The Whale Trailer: Brendan Fraser Transforms Himself For The New Darren Aronofsky Movie

I think I speak for most of us when I say we're pretty hyped for the Brendan Fraser renaissance happening right now —a nd there's nothing more exciting than the idea of watching him give the performance of a lifetime. In the first trailer for A24's drama "The Whale," we finally get a glimpse of how utterly transcendent Fraser is said to be in the heart wrenching film.

In the minute-long sneak peek, we don't actually get too much footage from the film. It is mostly title cards with the cast's names, but we do get a few really important pieces of imagery, including a rising sun, a dark and empty bedroom, and a bird on a window sill. From there, we meet Fraser's character, Charlie, an obese man in poor health. He stares at the bird with hope, before we get more shots, this time of the rest of the cast.

"Do you ever get the feeling that people are incapable of caring?" Fraser's character asks in voiceover before we see him one last time, covered in sweat with a breathing tube underneath his nose. He is struggling, but he clearly never loses hope. "People are amazing," he says quietly, as the trailer flashes its title card and comes to a close.

Here's the The Whale trailer

According to A24, the film follows "the story of a reclusive English teacher who attempts to reconnect with his estranged teenage daughter." It stars Fraser alongside Sadie Sink as his daughter Ellie, Hong Chau as his best friend and nurse Liz, Ty Simpkins as a religious missionary named Thomas, and Samantha Morton as Charlie's ex-wife Mary. The film is directed by Darren Aronofsky and written by Samuel D. Hunter, who wrote the original stage play on which the film is based.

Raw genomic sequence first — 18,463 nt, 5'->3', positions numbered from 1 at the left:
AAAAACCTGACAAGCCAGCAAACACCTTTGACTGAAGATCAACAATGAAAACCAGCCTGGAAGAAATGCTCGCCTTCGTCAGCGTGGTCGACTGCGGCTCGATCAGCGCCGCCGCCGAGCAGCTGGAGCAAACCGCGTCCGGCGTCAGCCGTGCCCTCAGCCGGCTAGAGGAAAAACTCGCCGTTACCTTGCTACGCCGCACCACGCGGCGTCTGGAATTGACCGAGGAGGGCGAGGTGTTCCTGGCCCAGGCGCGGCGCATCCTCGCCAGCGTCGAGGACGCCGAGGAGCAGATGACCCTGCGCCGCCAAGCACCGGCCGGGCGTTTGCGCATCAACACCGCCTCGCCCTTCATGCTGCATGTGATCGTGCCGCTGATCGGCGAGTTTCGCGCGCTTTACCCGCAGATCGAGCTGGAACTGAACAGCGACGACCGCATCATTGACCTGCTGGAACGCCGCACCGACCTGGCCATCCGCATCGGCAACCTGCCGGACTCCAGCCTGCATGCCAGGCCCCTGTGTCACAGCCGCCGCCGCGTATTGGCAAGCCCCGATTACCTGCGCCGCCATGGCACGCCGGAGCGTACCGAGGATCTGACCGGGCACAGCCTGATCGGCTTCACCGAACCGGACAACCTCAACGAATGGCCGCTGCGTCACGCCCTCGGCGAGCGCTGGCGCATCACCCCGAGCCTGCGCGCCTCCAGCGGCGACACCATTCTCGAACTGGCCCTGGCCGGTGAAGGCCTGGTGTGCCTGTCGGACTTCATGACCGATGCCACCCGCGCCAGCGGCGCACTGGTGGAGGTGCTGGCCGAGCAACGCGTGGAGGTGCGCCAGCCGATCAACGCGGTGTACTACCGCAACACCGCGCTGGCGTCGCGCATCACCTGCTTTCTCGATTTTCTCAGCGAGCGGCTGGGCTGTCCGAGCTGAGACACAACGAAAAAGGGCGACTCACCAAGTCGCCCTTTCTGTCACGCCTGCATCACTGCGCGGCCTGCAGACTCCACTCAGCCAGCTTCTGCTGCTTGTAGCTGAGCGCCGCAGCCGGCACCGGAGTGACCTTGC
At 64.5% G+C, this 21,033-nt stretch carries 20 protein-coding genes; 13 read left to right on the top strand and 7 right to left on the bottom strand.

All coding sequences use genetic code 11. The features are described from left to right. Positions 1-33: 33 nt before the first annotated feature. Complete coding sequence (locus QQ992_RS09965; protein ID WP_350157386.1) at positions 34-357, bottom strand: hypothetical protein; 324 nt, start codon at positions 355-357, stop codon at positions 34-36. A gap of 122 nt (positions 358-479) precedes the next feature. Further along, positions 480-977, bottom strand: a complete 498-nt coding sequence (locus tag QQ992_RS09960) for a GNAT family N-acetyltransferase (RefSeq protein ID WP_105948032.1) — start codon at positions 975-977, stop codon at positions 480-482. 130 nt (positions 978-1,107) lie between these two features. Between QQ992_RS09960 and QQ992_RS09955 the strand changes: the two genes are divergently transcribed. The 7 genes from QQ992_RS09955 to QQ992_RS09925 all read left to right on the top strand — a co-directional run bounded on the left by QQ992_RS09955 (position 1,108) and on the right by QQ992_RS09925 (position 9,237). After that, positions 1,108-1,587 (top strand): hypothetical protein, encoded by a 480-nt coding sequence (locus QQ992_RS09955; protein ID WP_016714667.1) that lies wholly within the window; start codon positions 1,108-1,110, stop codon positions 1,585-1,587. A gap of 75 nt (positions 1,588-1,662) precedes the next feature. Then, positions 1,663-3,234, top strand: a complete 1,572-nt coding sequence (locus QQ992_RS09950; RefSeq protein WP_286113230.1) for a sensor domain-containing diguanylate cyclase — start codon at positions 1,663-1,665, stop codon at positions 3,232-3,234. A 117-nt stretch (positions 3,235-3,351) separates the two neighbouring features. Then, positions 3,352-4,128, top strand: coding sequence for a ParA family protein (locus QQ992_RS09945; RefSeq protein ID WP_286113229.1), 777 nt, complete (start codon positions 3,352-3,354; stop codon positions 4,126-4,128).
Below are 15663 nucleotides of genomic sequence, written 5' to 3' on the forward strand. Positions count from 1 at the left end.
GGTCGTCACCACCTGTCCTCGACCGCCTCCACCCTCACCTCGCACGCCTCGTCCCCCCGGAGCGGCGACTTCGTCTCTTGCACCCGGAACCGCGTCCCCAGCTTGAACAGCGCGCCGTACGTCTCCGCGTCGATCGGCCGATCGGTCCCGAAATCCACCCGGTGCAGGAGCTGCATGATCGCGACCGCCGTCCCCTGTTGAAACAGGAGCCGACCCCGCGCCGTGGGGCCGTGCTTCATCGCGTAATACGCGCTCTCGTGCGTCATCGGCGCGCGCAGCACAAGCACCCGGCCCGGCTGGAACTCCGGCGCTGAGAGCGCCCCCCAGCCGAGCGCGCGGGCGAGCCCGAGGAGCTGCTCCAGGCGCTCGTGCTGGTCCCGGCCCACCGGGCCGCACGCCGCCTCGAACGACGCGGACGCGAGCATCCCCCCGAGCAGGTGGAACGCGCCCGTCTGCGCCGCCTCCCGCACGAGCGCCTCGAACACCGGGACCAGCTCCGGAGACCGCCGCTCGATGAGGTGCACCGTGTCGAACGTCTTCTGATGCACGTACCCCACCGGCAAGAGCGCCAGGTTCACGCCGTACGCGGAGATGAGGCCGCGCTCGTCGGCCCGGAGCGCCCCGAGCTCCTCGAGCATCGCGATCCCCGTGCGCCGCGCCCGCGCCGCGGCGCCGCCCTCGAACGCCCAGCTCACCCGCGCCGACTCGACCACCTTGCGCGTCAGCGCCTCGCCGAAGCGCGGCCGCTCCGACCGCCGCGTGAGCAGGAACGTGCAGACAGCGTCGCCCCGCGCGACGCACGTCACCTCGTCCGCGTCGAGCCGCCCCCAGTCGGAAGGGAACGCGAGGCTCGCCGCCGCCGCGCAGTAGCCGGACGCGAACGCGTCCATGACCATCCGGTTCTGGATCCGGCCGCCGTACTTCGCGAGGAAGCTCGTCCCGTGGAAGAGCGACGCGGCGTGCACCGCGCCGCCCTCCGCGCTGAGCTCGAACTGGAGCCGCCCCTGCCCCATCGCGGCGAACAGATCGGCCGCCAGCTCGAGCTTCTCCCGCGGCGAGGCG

Naturally, that all sounds pretty impressive, and I'll admit, makes us inclined to like this film no matter what. But you might be surprised to know that the film is wading in controversial waters in many different ways (including controversy over fat suits, but that probably comes as no surprise). It goes all the way back to 2011 when the stage play was first published and gained popularity. People took issue with its portrayal of Charlie and claimed it was fatphobic, and were disappointed to find that Hunter was a straight sized individual. However, Hunter has since spoken out about having a history with obesity and that he was writing from that experience.

The complications of The Whale

Because of this lingering distaste for the play, a lot of folks are equally disappointed with the idea of bringing it to the screen because of its fatphobic aspects. As a fat critic, I might be in the minority, but after seeing the film at the Venice Film Festival this year, I was surprised by how well — and, even more shockingly, how compassionately — the film portrays the binge eating disorder experience, something I am sadly intimately familiar with. Fraser in particular is instrumental to how the film pulls this off, and his performance is the clear-cut standout of the movie without question. Whether or not the source material is fatphobic, I do think it's important that we acknowledge what the film gets right, too, because there is a major benefit in that kind of representation. It's groundbreaking. It's not really ever been done before in this way, and that is something to take note of.

"The Whale" will be released in theaters in the United States on December 9, 2022.